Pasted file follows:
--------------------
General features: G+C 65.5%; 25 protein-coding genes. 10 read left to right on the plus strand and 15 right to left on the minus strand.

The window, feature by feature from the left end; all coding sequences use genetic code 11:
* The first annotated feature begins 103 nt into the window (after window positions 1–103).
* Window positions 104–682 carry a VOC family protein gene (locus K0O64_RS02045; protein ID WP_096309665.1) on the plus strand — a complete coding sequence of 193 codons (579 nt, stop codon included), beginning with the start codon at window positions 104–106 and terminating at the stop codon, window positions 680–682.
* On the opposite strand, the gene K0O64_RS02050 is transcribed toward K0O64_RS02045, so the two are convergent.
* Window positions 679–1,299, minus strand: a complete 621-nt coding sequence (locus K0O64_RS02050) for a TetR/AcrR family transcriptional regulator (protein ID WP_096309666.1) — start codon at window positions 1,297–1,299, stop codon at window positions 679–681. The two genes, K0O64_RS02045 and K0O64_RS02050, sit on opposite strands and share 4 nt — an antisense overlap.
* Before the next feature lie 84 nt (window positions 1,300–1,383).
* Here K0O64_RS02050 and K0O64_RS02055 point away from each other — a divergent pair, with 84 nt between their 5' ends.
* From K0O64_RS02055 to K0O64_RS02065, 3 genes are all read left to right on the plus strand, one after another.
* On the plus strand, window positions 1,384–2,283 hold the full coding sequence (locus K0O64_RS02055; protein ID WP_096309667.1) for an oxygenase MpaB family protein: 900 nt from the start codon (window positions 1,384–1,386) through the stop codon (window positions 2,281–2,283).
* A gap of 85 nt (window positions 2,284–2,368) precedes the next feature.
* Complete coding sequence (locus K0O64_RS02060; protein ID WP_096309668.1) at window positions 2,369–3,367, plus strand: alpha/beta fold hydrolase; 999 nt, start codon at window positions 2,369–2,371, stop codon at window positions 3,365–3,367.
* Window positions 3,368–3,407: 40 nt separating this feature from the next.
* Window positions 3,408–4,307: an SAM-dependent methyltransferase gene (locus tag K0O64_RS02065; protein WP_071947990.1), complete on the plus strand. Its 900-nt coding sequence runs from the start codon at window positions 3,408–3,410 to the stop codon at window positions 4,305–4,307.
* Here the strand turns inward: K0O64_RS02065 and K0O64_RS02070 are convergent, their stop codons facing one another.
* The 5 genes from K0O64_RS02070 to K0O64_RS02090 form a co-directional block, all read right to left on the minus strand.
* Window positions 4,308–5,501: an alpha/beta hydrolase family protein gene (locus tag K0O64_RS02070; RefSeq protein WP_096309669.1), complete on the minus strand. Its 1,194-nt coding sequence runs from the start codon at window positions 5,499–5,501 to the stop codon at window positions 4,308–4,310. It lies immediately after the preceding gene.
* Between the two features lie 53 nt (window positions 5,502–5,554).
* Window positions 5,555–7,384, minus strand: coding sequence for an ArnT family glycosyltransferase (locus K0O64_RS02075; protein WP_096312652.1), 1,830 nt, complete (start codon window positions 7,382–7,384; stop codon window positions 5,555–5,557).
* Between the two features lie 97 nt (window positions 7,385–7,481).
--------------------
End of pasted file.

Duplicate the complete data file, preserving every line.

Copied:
General features: G+C 65.5%; 25 protein-coding genes. 10 read left to right on the plus strand and 15 right to left on the minus strand.

The window, feature by feature from the left end; all coding sequences use genetic code 11:
* The first annotated feature begins 103 nt into the window (after window positions 1–103).
* Window positions 104–682 carry a VOC family protein gene (locus K0O64_RS02045; protein ID WP_096309665.1) on the plus strand — a complete coding sequence of 193 codons (579 nt, stop codon included), beginning with the start codon at window positions 104–106 and terminating at the stop codon, window positions 680–682.
* On the opposite strand, the gene K0O64_RS02050 is transcribed toward K0O64_RS02045, so the two are convergent.
* Window positions 679–1,299, minus strand: a complete 621-nt coding sequence (locus K0O64_RS02050) for a TetR/AcrR family transcriptional regulator (protein ID WP_096309666.1) — start codon at window positions 1,297–1,299, stop codon at window positions 679–681. The two genes, K0O64_RS02045 and K0O64_RS02050, sit on opposite strands and share 4 nt — an antisense overlap.
* Before the next feature lie 84 nt (window positions 1,300–1,383).
* Here K0O64_RS02050 and K0O64_RS02055 point away from each other — a divergent pair, with 84 nt between their 5' ends.
* From K0O64_RS02055 to K0O64_RS02065, 3 genes are all read left to right on the plus strand, one after another.
* On the plus strand, window positions 1,384–2,283 hold the full coding sequence (locus K0O64_RS02055; protein ID WP_096309667.1) for an oxygenase MpaB family protein: 900 nt from the start codon (window positions 1,384–1,386) through the stop codon (window positions 2,281–2,283).
* A gap of 85 nt (window positions 2,284–2,368) precedes the next feature.
* Complete coding sequence (locus K0O64_RS02060; protein ID WP_096309668.1) at window positions 2,369–3,367, plus strand: alpha/beta fold hydrolase; 999 nt, start codon at window positions 2,369–2,371, stop codon at window positions 3,365–3,367.
* Window positions 3,368–3,407: 40 nt separating this feature from the next.
* Window positions 3,408–4,307: an SAM-dependent methyltransferase gene (locus tag K0O64_RS02065; protein WP_071947990.1), complete on the plus strand. Its 900-nt coding sequence runs from the start codon at window positions 3,408–3,410 to the stop codon at window positions 4,305–4,307.
* Here the strand turns inward: K0O64_RS02065 and K0O64_RS02070 are convergent, their stop codons facing one another.
* The 5 genes from K0O64_RS02070 to K0O64_RS02090 form a co-directional block, all read right to left on the minus strand.
* Window positions 4,308–5,501: an alpha/beta hydrolase family protein gene (locus tag K0O64_RS02070; RefSeq protein WP_096309669.1), complete on the minus strand. Its 1,194-nt coding sequence runs from the start codon at window positions 5,499–5,501 to the stop codon at window positions 4,308–4,310. It lies immediately after the preceding gene.
* Between the two features lie 53 nt (window positions 5,502–5,554).
* Window positions 5,555–7,384, minus strand: coding sequence for an ArnT family glycosyltransferase (locus K0O64_RS02075; protein WP_096312652.1), 1,830 nt, complete (start codon window positions 7,382–7,384; stop codon window positions 5,555–5,557).
* Between the two features lie 97 nt (window positions 7,385–7,481).